1983 Château de Haute-Serre, Cahors, $70
Winery info: This estate in the Cahors region of southwest France dates back to the Middle Ages. Towards the end of the 19th century, the vines were completely wiped out by phylloxera. In 1970 Georges Vigouroux began to ressurect the vineyards, uncultivated for over a century, bringing them back from neglect and taking the estate into the 20th century.
Winemaker: Georges Vigouroux. (His son, Bertrand-Gabriel, took over from his father in 1989.)
Grapes: Traditionally, their top wine has been all Malbec, although they did plant their first Merlot vineyard in 1983.
Vineyard source: The vineyards for this wine, some of the highest in the appellation, consist of stony, red clay soil with southwest and southeast exposure—perfect for growing Malbec.
Flavor profile: Very dark and intense, with powerful and complex flavors of black fruit and spice.
Availability: This was an amazing find. The distributor still has a few bottles left.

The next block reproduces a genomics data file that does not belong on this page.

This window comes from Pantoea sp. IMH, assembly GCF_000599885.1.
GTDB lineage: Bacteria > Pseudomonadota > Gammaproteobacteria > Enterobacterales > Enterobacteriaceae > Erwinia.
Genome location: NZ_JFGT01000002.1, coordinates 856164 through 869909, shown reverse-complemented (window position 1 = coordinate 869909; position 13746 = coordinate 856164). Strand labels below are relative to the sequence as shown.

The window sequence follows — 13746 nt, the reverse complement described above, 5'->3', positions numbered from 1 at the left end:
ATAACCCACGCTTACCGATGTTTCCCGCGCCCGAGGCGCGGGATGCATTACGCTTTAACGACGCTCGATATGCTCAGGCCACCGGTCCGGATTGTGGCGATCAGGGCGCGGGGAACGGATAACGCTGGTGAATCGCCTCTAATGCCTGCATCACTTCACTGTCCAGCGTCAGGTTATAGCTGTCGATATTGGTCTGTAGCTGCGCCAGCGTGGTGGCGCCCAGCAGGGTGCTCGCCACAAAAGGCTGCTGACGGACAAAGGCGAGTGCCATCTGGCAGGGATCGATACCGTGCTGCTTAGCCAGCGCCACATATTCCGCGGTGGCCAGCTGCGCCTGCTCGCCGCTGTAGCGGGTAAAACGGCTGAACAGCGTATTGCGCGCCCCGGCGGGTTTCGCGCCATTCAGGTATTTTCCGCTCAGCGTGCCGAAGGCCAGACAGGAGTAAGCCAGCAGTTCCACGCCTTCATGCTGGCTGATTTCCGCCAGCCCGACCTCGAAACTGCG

Drinkability: This wine definitely doesn’t need any further aging. Enjoy it soon, but give it plenty of time to open up—you could even save some to enjoy the day after you open it.
Food Pairing: This is a big wine that needs hearty food to stand up to it. Rich meat dishes or aged cheeses.
2011 Domaine Robert-Denogent, St. Véran, Les Pommards, $29.75
Winery info: Jean-Jacques Robert took over five hectares of his grandfather’s vines in the Mâcon region of southern Burgundy in 1988. These small parcels are planted with older vines and are esteemed for their unique soils and microclimates. Greatly influenced by Marcel Lapierre, the highly respected Morgon producer and staunch proponent of the expression of terroir, Jean-Jacques has been taking the wines from his family’s wines to new heights.
Winemaker: Jean-Jacques Robert, along with his son, Nicolas.
Grapes: 100% Chardonnay, from vines over 50 years old, farmed organically and fermented with indigenous yeasts and aged in oak. They undergo complete malolactic fermentation.
Vineyard source: Individual parcels on varied soils, including granite, schist, limestone, clay, and gravel.
Flavor profile: Denogent’s wines have been compared to the fabled whites from further north in Burgundy, such as Puligny or Meursault. This one is powerful and complex, with a touch of flintiness and bright, fresh acidity.
Availability: This vintage is gone, and the distributor is now onto the 2012 vintage.
Drinkability: Ready to enjoy anytime over the next few years.
Food Pairing: Perfect for seafood, especially crab or lobster